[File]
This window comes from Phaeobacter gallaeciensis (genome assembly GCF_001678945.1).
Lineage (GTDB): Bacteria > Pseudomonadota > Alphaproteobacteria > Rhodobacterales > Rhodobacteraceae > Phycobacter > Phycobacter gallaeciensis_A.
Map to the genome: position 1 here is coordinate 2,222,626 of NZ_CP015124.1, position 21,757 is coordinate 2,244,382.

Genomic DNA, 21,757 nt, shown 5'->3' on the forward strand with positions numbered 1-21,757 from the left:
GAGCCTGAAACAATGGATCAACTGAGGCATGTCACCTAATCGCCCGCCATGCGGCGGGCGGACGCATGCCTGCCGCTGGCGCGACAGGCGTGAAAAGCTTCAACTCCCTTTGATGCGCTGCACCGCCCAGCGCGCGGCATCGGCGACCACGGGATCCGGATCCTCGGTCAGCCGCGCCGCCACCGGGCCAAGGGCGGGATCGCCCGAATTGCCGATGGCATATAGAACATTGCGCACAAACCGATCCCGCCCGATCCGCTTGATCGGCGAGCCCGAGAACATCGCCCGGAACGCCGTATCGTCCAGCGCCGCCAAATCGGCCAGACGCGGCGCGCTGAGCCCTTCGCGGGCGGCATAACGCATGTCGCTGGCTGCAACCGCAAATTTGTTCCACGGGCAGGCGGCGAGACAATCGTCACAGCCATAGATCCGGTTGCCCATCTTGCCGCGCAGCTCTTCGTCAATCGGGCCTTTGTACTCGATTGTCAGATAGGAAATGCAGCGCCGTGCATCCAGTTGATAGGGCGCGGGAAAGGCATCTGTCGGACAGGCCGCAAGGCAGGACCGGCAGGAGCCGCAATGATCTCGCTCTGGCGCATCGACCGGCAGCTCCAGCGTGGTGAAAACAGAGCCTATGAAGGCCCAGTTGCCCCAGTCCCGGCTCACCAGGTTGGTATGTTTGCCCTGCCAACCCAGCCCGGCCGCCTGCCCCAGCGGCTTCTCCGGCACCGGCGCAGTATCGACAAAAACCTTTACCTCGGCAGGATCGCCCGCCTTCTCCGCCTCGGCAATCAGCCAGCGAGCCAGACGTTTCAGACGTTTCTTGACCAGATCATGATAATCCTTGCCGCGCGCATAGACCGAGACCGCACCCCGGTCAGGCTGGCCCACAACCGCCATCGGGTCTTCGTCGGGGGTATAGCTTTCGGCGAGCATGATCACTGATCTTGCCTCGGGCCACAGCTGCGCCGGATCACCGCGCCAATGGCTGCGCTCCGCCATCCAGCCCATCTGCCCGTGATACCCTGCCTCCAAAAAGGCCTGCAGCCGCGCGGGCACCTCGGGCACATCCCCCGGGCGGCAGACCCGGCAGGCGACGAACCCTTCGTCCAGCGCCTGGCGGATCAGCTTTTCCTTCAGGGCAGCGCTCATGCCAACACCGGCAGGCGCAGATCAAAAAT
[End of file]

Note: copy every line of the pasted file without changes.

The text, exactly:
This window comes from Phaeobacter gallaeciensis (genome assembly GCF_001678945.1).
Lineage (GTDB): Bacteria > Pseudomonadota > Alphaproteobacteria > Rhodobacterales > Rhodobacteraceae > Phycobacter > Phycobacter gallaeciensis_A.
Map to the genome: position 1 here is coordinate 2,222,626 of NZ_CP015124.1, position 21,757 is coordinate 2,244,382.

Genomic DNA, 21,757 nt, shown 5'->3' on the forward strand with positions numbered 1-21,757 from the left:
GAGCCTGAAACAATGGATCAACTGAGGCATGTCACCTAATCGCCCGCCATGCGGCGGGCGGACGCATGCCTGCCGCTGGCGCGACAGGCGTGAAAAGCTTCAACTCCCTTTGATGCGCTGCACCGCCCAGCGCGCGGCATCGGCGACCACGGGATCCGGATCCTCGGTCAGCCGCGCCGCCACCGGGCCAAGGGCGGGATCGCCCGAATTGCCGATGGCATATAGAACATTGCGCACAAACCGATCCCGCCCGATCCGCTTGATCGGCGAGCCCGAGAACATCGCCCGGAACGCCGTATCGTCCAGCGCCGCCAAATCGGCCAGACGCGGCGCGCTGAGCCCTTCGCGGGCGGCATAACGCATGTCGCTGGCTGCAACCGCAAATTTGTTCCACGGGCAGGCGGCGAGACAATCGTCACAGCCATAGATCCGGTTGCCCATCTTGCCGCGCAGCTCTTCGTCAATCGGGCCTTTGTACTCGATTGTCAGATAGGAAATGCAGCGCCGTGCATCCAGTTGATAGGGCGCGGGAAAGGCATCTGTCGGACAGGCCGCAAGGCAGGACCGGCAGGAGCCGCAATGATCTCGCTCTGGCGCATCGACCGGCAGCTCCAGCGTGGTGAAAACAGAGCCTATGAAGGCCCAGTTGCCCCAGTCCCGGCTCACCAGGTTGGTATGTTTGCCCTGCCAACCCAGCCCGGCCGCCTGCCCCAGCGGCTTCTCCGGCACCGGCGCAGTATCGACAAAAACCTTTACCTCGGCAGGATCGCCCGCCTTCTCCGCCTCGGCAATCAGCCAGCGAGCCAGACGTTTCAGACGTTTCTTGACCAGATCATGATAATCCTTGCCGCGCGCATAGACCGAGACCGCACCCCGGTCAGGCTGGCCCACAACCGCCATCGGGTCTTCGTCGGGGGTATAGCTTTCGGCGAGCATGATCACTGATCTTGCCTCGGGCCACAGCTGCGCCGGATCACCGCGCCAATGGCTGCGCTCCGCCATCCAGCCCATCTGCCCGTGATACCCTGCCTCCAAAAAGGCCTGCAGCCGCGCGGGCACCTCGGGCACATCCCCCGGGCGGCAGACCCGGCAGGCGACGAACCCTTCGTCCAGCGCCTGGCGGATCAGCTTTTCCTTCAGGGCAGCGCTCATGCCAACACCGGCAGGCGCAGATCAAAAAT